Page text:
Two weeks ago, NBD Biblion, an independent non-profit organization that provides information services for Dutch libraries, announced that it would fire most of its reviewers. NBD Biblion had been using a team of about 700 reviewers who provided short descriptions of newly published books. Reviewers made 14 euros per review of 200 to 300 words. Librarians would then use these descriptions to decide which titles to add to their collections, although such descriptions are far from the only source that librarians used. Henceforth, NBD Biblion explained, libraries could base their purchasing decisions on AI-generated book metadata and descriptions.
What followed was an outcry of horror. In blog posts, on Twitter, and in literary journals, NBD Biblion’s decision was met with derision and dismay. These reactions illustrate the unease that many people in the literary domain experience about the prospect of computer technologies assessing literature. Additionally, these reactions seem to have the built-in assumption that such technologies are always geared towards ousting the human factor in publishing, and even in authoring books.
For us, as computational literary scholars, the incident was cause to consider some of the ethical aspects of our project. In Impact & Fiction, we try to correlate features of book reviews written by humans with features of novels written by humans, using computational approaches. We believe –but still have to show– that we can gain new insights by doing this on a large scale. Here, a large scale means using upward of 500,000 reviews and upward of 10,000 novels. These numbers indicate that we will not be reading every review or analyzing every novel manually; aggregating across that much data can only rely on automated tools. In this project, we will use tools that are probably very similar to those used to create NBD Biblion’s automated descriptions. We say “probably”, because the technology that NBD Biblion’s subsidiary Bookarang uses to create these descriptions is proprietary and shrouded in secrecy.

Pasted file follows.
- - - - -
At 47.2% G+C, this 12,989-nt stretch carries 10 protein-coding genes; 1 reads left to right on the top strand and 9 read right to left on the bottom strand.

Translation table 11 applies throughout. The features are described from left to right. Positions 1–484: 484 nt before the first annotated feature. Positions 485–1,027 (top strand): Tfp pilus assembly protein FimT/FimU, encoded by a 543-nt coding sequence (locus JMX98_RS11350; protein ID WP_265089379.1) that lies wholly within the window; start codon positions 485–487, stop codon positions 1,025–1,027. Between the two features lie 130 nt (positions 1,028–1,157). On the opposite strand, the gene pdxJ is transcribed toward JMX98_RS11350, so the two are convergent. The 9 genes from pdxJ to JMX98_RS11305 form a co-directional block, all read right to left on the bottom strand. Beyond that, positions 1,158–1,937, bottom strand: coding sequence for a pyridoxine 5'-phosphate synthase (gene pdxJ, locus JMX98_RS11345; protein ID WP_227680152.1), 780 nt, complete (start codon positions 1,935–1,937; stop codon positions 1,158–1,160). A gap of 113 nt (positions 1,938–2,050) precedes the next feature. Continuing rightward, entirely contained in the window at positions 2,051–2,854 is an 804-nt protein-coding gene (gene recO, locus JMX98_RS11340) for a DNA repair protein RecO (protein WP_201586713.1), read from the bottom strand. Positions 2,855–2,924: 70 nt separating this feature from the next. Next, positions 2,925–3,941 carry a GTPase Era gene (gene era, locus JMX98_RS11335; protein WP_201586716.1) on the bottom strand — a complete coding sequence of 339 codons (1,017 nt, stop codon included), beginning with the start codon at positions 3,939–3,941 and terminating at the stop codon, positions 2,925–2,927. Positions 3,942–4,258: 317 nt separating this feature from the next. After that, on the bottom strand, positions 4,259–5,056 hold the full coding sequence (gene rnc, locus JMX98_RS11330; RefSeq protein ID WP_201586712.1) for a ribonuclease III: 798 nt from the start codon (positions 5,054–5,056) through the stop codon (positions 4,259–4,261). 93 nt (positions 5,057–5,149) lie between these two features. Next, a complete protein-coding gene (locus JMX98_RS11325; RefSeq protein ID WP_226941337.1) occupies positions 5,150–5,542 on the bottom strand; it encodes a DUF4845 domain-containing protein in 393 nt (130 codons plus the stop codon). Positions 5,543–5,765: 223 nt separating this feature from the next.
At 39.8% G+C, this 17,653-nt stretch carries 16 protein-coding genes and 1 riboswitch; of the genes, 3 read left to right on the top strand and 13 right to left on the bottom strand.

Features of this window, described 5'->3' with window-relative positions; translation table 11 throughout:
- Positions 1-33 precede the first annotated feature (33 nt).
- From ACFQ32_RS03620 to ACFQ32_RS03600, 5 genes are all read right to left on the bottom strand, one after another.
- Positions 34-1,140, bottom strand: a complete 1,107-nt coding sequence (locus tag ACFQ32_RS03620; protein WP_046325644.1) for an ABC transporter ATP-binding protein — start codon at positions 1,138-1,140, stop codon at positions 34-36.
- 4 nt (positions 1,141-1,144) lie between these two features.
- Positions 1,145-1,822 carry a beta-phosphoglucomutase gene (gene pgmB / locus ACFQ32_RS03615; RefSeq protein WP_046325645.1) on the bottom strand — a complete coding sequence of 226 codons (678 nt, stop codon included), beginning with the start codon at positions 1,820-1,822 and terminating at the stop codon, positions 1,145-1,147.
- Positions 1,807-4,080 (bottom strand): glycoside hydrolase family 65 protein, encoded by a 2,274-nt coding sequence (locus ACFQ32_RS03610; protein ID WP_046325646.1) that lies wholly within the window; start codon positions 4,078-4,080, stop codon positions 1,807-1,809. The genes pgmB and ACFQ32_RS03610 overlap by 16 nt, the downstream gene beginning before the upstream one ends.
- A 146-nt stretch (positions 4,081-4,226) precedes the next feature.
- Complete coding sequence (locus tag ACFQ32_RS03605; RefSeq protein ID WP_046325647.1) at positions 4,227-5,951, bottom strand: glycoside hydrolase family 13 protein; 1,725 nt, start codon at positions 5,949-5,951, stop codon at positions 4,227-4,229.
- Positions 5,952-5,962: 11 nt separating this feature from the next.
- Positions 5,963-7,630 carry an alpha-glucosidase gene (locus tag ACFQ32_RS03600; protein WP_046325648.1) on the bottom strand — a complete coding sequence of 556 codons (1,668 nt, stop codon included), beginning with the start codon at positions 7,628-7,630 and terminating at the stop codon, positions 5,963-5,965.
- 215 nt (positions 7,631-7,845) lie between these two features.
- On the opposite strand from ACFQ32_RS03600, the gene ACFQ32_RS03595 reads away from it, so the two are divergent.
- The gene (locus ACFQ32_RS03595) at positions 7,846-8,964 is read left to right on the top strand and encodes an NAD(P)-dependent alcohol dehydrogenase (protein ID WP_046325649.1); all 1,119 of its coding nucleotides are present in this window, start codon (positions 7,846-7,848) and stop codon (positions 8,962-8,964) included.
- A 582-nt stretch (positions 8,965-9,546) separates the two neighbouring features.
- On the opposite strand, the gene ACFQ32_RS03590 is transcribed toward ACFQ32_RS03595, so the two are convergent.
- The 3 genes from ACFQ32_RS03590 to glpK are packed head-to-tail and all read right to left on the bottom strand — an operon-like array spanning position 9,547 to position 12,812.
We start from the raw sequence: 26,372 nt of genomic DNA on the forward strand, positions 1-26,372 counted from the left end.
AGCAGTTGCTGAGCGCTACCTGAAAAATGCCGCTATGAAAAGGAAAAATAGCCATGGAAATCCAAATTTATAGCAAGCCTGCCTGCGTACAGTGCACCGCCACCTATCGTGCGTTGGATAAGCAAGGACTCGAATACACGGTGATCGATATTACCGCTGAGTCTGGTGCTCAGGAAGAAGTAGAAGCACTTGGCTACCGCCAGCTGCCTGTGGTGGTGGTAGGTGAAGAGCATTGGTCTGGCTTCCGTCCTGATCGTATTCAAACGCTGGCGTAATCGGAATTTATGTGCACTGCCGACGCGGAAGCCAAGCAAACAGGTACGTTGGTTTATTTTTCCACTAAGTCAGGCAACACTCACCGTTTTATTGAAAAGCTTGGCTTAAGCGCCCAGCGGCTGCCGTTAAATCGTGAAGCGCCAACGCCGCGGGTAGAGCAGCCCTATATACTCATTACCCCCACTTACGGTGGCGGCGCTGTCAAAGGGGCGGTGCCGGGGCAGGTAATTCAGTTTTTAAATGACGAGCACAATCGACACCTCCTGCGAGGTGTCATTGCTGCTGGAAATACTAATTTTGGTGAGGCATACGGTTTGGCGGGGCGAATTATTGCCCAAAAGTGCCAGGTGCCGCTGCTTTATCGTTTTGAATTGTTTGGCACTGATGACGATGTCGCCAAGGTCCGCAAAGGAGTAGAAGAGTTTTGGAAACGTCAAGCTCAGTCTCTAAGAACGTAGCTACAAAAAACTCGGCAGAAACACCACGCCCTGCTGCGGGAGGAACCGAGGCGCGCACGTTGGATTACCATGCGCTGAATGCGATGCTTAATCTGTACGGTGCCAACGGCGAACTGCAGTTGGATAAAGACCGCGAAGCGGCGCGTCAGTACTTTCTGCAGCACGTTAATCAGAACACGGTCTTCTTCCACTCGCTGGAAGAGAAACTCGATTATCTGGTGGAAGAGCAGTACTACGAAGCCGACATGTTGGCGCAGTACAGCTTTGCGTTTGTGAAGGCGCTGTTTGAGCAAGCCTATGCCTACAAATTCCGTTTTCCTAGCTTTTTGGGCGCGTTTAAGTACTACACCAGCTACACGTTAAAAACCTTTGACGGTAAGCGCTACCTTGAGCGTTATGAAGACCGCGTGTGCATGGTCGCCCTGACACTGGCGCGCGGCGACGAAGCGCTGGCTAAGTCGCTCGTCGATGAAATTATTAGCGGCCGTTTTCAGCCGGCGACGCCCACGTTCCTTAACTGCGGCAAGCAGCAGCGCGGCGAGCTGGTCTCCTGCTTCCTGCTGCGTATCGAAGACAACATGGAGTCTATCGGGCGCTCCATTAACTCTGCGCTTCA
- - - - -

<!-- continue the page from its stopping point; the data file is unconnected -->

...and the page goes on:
What does it mean when, instead of reading novels and reviews to identify and evaluate relationships between the two, we let computers and algorithms do the “reading” for us? Big data piles can be skewed and biased, and it is easy to produce tools that play into expectation bias, prejudices, and model confirmation. On the other hand: individual human reviewers and researchers are just as biased and prejudiced in many respects.
What would it mean if computational tools indicated that the aggregate of reviews paints a particularly narrow or prejudiced view of a particular novel? How can we discern whether this result is an artifact of the technology or an accurate depiction of reviewer’s opinions? The discussion surrounding NBD Biblion reiterated the relevance of these ethical questions to our project. The online commotion reminded us that our project may well contribute to debates on the ethical aspects of using computational tools to study literature and reviews.
Over the course of this project, we want to make sure that our results and the insights we glean from them are not skewed by the computational tools we are using. At the same time, we want to examine how computational tools may influence the research process, change the research methods of literary studies, and challenge the biases and assumptions ingrained in non-computational literary studies. The insights we gain in the process could be just as valuable to the scientific field as the results we expect to draw based on quantitative analysis.
Ultimately, all the insights we gain are not intended to eradicate the human factor in the literary or academic process. Rather, it’s the opposite: we want our tools and results to benefit authors, readers, and publishers. We hope that our work will enable all involved to better understand each other’s needs and the way literature works.